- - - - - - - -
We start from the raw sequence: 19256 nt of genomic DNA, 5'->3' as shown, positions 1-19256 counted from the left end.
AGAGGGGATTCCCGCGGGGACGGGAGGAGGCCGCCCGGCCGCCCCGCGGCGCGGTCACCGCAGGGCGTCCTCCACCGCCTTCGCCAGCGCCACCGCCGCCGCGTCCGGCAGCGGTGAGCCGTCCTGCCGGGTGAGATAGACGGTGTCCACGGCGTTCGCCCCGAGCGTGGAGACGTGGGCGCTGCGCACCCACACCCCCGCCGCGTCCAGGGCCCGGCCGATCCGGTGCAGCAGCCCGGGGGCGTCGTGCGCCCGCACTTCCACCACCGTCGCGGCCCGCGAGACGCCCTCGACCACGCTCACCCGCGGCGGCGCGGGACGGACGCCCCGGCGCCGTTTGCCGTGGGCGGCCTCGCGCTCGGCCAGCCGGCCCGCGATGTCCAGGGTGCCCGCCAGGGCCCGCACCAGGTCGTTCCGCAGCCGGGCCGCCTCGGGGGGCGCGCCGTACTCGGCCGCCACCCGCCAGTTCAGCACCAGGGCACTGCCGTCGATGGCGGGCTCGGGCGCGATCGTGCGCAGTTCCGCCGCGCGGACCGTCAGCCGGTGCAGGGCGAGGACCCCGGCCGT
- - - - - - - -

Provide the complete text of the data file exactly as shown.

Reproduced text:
We start from the raw sequence: 19256 nt of genomic DNA, 5'->3' as shown, positions 1-19256 counted from the left end.
AGAGGGGATTCCCGCGGGGACGGGAGGAGGCCGCCCGGCCGCCCCGCGGCGCGGTCACCGCAGGGCGTCCTCCACCGCCTTCGCCAGCGCCACCGCCGCCGCGTCCGGCAGCGGTGAGCCGTCCTGCCGGGTGAGATAGACGGTGTCCACGGCGTTCGCCCCGAGCGTGGAGACGTGGGCGCTGCGCACCCACACCCCCGCCGCGTCCAGGGCCCGGCCGATCCGGTGCAGCAGCCCGGGGGCGTCGTGCGCCCGCACTTCCACCACCGTCGCGGCCCGCGAGACGCCCTCGACCACGCTCACCCGCGGCGGCGCGGGACGGACGCCCCGGCGCCGTTTGCCGTGGGCGGCCTCGCGCTCGGCCAGCCGGCCCGCGATGTCCAGGGTGCCCGCCAGGGCCCGCACCAGGTCGTTCCGCAGCCGGGCCGCCTCGGGGGGCGCGCCGTACTCGGCCGCCACCCGCCAGTTCAGCACCAGGGCACTGCCGTCGATGGCGGGCTCGGGCGCGATCGTGCGCAGTTCCGCCGCGCGGACCGTCAGCCGGTGCAGGGCGAGGACCCCGGCCGT